FREE 2nd Thursday Every Month
Armory Center for the Arts
145 North Raymond Ave.
Pasadena, California 91103
One year ago, 50 small film crews followed Pasadena public school students, teachers, volunteers and administrators as they went about a typical day on the school district’s 28 campuses. The stirring result is Go Public: A Day in the Life of an American School District, this month’s Conscientious Projector selection, screening on Thursday, June 13, 7:00 p.m. at The Armory Center for the Arts. Co-producers James and Dawn O’Keeffe have fashioned a spirited cinema verite-style feature documentary that not only contradicts the conventional meme that public education is irrevocably broken, but also shows the vitality, dedication and teamwork that exists amidst the challenges of providing a learning experience for children and teenagers in a racially and economically diverse urban area like Pasadena.
A community discussion with the filmmakers and participants will follow the film. The Armory is located at 145 N. Raymond in Old Pasadena. Admission is free and the facility is accessible to disabled persons.
Produced, written and directed by Hale Anderson for Progressive Christians Uniting, Eaarth Justice will be shown by Conscientious Projector on Thursday, May 9, at 7:00 p.m. at The Armory Center for the Arts. All Saints Church’s own Hale Anderson is a dedicated climate activist who has just finished his first documentary feature. Eaarth Justice–the extra “a” alters the spelling to signify irreversible changes to our planet that have already taken place–is a gripping account of Bill McKibben’s longstanding leading efforts to rescue the environment, which date from his authoring the seminal The End of Nature in 1989 to his founding of 350.org, which has informed millions on the dangers of planet warming and, as a modern model for organizing, has mobilized climate activism worldwide and led the campaign to reject the Keystone XL Pipeline.
A community discussion with filmmaker Hale Anderson follows the film. The Armory is located at 145 N. Raymond in Old Pasadena. Admission is free and the facility is accessible to disabled persons.
Conscientious Projector presents two documentary screenings this month focusing on climate change, White Water, Black Gold on Thursday, April 11, 7:00 p.m., and, as the kickoff event for the Pasadena Earth & Arts Festival, the newly released Occupy Love on Friday, April 19, 7:30 p.m., outdoors at the Levitt Pavilion.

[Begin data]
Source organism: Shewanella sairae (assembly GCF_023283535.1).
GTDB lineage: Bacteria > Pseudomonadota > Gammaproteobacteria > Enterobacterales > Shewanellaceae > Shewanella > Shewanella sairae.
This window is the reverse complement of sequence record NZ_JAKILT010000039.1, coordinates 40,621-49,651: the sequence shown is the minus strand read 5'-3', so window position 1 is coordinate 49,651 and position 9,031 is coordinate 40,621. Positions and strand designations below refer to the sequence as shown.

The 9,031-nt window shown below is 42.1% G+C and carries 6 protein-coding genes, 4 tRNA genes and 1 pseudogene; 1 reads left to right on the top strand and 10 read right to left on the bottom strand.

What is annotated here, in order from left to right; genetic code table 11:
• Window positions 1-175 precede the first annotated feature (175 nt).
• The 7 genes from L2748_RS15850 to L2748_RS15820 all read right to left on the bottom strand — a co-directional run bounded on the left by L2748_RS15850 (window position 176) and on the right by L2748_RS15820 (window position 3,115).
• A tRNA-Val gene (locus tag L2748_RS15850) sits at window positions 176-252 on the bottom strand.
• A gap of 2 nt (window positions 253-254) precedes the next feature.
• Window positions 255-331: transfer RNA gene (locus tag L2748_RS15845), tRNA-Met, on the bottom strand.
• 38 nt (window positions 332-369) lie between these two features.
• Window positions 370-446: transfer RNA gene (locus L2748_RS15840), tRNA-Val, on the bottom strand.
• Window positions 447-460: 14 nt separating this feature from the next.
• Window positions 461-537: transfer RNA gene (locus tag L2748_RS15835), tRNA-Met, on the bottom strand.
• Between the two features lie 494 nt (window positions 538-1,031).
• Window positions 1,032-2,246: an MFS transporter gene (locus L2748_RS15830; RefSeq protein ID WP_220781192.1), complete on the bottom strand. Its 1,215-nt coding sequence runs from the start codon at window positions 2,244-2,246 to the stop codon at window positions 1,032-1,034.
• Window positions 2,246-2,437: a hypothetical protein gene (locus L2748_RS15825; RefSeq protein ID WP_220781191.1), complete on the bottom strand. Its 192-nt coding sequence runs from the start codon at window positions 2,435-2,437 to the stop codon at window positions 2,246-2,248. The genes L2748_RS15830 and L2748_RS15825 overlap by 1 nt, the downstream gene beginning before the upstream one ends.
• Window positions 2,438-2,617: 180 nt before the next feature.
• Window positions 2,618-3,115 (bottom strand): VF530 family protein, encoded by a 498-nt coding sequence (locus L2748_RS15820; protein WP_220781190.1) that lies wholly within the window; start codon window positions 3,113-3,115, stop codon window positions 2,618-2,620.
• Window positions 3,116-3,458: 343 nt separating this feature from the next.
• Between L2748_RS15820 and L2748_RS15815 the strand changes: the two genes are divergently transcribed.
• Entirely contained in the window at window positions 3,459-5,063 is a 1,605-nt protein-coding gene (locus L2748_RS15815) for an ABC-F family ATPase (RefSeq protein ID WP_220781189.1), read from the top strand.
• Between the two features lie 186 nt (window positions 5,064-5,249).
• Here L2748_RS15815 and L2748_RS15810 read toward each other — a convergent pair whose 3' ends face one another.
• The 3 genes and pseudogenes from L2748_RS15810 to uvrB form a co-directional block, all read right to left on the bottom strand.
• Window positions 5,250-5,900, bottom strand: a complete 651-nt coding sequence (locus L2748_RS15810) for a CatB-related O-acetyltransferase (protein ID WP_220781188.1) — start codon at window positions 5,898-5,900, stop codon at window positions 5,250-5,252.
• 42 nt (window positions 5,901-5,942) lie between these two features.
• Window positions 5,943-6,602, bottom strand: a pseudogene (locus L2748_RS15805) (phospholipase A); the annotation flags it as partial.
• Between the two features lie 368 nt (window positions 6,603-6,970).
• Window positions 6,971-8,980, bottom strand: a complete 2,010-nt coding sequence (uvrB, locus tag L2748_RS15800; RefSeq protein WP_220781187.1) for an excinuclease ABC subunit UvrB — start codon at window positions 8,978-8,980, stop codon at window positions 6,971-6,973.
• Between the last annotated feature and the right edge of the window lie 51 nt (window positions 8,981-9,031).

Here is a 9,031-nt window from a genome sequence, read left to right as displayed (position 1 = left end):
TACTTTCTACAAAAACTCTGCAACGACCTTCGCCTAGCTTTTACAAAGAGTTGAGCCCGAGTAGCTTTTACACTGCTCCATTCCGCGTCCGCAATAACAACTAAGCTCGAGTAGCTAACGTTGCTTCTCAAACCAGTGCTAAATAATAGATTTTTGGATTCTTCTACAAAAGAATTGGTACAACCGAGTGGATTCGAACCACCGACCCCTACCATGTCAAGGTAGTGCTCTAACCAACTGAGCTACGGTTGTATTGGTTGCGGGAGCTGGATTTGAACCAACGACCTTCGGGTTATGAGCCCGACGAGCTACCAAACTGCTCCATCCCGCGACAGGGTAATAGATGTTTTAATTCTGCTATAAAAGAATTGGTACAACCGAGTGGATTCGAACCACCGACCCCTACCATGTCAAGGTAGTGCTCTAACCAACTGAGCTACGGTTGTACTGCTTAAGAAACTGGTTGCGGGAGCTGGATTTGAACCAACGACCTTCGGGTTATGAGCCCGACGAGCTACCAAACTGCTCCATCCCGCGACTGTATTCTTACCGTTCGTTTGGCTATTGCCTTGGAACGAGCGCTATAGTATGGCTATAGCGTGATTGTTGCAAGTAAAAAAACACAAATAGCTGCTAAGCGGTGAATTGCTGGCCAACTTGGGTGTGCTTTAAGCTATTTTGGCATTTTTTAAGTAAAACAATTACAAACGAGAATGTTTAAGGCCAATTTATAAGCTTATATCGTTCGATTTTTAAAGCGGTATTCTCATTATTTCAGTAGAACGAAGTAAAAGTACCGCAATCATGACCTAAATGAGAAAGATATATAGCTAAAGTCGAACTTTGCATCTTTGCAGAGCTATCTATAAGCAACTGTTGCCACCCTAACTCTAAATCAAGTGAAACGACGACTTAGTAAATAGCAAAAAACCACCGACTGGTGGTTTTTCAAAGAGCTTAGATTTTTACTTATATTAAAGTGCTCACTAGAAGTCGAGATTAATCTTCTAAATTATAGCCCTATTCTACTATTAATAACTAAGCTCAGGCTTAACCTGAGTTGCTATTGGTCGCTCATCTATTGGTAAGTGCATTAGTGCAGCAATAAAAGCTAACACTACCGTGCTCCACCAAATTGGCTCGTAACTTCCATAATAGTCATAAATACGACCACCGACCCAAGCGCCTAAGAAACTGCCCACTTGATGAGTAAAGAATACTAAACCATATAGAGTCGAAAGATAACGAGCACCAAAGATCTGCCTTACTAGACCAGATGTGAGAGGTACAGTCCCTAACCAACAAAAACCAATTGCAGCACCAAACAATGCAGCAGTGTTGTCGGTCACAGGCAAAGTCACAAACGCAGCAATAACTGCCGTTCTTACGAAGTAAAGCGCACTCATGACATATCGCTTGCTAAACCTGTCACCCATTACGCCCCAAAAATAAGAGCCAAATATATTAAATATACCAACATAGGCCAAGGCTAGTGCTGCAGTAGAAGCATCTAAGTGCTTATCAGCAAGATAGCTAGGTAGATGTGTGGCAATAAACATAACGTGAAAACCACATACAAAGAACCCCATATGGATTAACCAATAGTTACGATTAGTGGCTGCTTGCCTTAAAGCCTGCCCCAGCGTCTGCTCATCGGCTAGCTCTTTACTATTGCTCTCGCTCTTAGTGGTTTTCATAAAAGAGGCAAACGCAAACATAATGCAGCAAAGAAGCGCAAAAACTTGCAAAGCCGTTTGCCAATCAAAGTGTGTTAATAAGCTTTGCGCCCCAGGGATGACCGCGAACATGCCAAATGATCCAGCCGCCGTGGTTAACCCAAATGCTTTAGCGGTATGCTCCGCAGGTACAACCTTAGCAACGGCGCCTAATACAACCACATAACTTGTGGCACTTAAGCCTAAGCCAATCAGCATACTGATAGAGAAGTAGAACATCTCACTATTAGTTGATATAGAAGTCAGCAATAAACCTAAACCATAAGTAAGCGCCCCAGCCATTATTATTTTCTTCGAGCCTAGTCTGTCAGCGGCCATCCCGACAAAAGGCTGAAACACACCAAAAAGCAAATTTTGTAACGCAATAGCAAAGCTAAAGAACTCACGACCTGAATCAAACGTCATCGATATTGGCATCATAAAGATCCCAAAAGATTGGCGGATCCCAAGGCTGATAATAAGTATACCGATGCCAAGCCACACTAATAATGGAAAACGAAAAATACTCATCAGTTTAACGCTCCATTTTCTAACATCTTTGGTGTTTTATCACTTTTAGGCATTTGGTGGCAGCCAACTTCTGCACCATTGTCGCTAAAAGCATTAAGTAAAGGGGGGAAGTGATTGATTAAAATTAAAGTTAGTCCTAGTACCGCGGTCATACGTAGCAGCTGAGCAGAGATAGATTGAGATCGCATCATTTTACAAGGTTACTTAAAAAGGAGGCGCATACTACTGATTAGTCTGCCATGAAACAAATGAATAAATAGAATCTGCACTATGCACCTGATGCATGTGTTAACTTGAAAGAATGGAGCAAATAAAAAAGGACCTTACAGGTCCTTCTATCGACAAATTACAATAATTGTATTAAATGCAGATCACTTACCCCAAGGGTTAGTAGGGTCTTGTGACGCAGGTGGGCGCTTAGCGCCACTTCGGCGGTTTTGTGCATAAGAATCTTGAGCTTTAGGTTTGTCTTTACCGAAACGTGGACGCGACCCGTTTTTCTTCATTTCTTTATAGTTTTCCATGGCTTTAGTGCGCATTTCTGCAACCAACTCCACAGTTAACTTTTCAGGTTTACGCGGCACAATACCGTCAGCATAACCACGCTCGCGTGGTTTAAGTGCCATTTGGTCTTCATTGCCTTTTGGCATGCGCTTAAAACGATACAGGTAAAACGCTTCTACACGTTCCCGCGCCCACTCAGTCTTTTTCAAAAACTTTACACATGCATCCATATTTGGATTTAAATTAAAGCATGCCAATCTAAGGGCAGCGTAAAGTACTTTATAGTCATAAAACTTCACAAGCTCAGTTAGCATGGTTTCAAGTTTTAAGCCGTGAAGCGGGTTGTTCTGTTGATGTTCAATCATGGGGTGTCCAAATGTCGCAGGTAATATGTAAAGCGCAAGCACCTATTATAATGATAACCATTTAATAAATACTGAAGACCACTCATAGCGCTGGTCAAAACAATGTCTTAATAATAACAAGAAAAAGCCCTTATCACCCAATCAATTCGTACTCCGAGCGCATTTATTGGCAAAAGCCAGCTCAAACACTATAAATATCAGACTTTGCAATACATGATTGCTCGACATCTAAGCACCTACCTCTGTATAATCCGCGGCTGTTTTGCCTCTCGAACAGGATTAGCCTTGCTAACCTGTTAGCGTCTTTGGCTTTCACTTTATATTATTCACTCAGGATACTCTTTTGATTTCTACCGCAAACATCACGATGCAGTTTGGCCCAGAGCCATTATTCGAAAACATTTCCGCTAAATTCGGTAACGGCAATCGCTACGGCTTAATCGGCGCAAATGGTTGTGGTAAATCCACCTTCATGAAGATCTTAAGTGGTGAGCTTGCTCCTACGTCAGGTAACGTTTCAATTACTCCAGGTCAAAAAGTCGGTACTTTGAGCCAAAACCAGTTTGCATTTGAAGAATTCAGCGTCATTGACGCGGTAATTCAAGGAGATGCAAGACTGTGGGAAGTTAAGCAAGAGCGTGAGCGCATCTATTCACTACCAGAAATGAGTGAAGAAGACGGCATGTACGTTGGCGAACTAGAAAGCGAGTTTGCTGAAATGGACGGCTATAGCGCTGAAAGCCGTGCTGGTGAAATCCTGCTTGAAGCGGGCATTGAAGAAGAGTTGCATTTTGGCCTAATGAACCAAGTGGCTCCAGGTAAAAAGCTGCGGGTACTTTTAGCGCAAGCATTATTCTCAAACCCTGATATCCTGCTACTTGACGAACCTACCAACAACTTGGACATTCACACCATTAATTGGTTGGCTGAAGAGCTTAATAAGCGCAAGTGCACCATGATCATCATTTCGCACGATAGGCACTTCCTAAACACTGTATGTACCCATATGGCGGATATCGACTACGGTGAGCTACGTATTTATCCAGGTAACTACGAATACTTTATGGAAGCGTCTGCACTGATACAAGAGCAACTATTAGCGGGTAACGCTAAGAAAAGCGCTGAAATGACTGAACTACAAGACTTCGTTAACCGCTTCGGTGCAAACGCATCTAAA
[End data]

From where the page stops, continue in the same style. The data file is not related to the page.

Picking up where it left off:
As public protest mounts for President Obama to reject the Keystone XL Pipeline, White Water, Black Gold follows filmmaker David Lavallee on a three-year bicycle journey across western Canada as he documents the carbon emissions impact, glacier and water supply depletion, watershed poisoning and spread of cancer wrought by tar sands oil extraction. It’s a sobering look at the untold costs to people and our planet from the gargantuan industrial process of mining oil from sand in an area of Canada roughly the size of the state of Florida. Rob Haw of the Citizens Climate Lobby leads a community discussion following the film.
In Occupy Love, acclaimed director Velcrow Ripper (Scared Sacred, Fierce Light) celebrates the human spirit driving a global revolution of the heart as manifested in the Occupy Movement and a worldwide mobilization for climate justice. He dares to ask the question, “How can the climate crisis be transformed into the greatest love story on Earth?” then seeks out such visionaries and activists as Naomi Klein, Bill McKibben, Charles Eisenstein, bell hooks, Jeremy Rifkin, Rebecca Solnit, Clayton Thomas-Muller, Roshi Joan Halifax to see how we can generate love, empathy and compassion within ourselves and others to create a new world that works for all life.
The Levitt Pavilion in Memorial Park is located across the street from The Armory, 145 North Raymond Avenue in Old Pasadena. Admission is free for both events.